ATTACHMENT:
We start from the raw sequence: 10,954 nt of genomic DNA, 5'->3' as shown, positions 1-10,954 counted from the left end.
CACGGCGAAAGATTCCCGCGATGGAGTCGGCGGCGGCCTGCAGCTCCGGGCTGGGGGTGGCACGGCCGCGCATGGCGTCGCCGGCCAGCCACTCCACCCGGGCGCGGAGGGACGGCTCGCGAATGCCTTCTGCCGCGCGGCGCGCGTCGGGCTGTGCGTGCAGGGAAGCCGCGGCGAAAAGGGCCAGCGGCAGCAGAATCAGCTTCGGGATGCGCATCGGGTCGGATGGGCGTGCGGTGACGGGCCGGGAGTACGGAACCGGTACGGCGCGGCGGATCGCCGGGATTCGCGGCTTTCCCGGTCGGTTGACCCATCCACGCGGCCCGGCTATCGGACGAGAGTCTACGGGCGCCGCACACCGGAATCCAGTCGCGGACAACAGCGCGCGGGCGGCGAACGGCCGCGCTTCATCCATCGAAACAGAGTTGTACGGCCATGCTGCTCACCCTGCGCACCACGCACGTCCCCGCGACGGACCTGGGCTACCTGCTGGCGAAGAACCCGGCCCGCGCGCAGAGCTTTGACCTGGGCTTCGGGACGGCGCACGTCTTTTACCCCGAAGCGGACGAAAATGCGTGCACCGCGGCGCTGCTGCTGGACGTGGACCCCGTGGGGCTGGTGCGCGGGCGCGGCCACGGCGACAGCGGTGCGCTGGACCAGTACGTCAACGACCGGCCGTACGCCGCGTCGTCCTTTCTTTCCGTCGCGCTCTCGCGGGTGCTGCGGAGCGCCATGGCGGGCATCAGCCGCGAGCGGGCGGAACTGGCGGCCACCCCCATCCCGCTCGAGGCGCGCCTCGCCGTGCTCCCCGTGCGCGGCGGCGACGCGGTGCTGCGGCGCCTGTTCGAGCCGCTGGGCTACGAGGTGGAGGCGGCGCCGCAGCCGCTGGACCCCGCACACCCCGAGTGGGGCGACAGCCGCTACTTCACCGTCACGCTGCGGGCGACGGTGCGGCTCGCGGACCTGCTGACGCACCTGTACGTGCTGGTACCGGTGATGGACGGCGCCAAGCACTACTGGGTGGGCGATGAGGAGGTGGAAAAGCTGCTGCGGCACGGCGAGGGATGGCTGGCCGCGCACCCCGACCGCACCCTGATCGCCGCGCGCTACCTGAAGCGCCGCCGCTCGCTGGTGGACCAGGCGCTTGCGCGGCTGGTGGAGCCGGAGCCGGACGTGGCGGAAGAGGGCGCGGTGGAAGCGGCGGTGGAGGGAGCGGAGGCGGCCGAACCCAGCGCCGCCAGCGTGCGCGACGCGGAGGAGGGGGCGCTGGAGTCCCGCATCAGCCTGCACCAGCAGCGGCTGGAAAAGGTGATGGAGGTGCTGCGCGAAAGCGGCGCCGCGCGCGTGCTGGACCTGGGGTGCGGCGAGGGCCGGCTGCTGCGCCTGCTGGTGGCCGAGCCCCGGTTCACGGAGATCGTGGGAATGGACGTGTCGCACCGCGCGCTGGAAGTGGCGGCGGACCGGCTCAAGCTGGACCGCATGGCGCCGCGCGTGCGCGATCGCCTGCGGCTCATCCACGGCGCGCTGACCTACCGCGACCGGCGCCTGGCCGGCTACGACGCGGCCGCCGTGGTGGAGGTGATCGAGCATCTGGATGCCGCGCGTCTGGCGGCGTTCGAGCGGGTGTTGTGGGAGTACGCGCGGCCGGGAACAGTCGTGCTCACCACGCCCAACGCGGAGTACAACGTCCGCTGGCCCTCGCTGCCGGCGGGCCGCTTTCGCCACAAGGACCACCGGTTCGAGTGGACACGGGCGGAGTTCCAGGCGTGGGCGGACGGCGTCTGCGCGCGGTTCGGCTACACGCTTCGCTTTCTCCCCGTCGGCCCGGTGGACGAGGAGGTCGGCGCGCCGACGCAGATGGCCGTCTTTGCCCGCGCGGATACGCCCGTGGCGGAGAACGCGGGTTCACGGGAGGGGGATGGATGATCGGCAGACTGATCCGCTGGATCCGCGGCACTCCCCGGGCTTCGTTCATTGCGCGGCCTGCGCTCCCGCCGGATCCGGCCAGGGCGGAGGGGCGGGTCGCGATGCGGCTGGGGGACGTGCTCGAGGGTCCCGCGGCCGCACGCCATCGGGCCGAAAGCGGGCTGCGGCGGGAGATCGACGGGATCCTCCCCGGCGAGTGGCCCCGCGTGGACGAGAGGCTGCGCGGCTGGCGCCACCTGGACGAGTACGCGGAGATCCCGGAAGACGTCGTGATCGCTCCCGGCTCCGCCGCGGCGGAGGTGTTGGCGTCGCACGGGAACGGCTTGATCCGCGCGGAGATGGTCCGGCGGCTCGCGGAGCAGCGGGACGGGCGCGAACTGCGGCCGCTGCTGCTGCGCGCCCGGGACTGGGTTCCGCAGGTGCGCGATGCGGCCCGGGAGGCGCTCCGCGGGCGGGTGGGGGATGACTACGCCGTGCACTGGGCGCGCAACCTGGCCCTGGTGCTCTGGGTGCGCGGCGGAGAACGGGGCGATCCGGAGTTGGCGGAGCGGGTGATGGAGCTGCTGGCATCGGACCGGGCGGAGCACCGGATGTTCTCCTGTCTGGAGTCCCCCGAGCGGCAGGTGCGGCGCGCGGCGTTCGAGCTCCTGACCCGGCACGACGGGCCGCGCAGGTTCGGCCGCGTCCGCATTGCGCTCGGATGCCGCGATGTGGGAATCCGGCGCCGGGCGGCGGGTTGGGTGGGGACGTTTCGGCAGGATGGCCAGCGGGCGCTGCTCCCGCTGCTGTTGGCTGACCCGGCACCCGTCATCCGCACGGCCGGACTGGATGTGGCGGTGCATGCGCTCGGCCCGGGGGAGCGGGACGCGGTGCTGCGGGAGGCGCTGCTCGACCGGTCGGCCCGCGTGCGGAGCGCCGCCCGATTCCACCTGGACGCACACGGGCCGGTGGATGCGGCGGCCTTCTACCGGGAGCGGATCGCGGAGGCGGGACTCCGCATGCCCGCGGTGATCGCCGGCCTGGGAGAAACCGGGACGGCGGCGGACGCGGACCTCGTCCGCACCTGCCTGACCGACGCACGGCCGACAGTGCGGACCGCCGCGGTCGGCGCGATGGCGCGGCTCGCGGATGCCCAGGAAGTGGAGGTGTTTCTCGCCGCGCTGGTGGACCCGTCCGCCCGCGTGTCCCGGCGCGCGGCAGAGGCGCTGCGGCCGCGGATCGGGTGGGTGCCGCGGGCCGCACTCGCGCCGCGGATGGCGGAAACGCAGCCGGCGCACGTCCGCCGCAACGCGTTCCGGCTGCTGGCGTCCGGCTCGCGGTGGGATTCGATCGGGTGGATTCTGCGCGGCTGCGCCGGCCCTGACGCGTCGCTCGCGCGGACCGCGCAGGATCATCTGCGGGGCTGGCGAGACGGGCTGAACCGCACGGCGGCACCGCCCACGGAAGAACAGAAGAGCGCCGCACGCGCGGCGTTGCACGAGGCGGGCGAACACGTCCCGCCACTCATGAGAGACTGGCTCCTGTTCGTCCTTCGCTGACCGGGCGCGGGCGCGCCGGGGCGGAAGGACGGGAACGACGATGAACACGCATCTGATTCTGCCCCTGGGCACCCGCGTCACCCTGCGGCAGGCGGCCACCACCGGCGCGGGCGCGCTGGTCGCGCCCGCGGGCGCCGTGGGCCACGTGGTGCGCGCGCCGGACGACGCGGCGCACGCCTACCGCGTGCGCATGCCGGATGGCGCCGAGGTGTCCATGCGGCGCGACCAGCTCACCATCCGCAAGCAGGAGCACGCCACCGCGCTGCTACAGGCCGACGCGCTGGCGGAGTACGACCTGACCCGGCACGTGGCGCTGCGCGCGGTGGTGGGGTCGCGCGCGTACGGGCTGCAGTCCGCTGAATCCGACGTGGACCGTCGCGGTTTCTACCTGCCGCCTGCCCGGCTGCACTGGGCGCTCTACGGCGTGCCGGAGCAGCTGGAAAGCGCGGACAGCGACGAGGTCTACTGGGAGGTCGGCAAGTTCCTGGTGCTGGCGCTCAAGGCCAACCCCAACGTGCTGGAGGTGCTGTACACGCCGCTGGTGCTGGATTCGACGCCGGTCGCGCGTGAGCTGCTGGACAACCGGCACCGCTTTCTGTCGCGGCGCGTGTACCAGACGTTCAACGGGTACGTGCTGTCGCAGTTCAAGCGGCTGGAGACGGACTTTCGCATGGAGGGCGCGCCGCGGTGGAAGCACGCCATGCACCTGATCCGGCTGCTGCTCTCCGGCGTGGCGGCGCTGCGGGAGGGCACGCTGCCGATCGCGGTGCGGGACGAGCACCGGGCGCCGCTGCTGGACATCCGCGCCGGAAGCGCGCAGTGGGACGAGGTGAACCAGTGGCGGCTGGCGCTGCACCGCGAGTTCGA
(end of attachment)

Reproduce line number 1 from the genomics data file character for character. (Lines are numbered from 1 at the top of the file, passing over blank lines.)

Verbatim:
We start from the raw sequence: 10,954 nt of genomic DNA, 5'->3' as shown, positions 1-10,954 counted from the left end.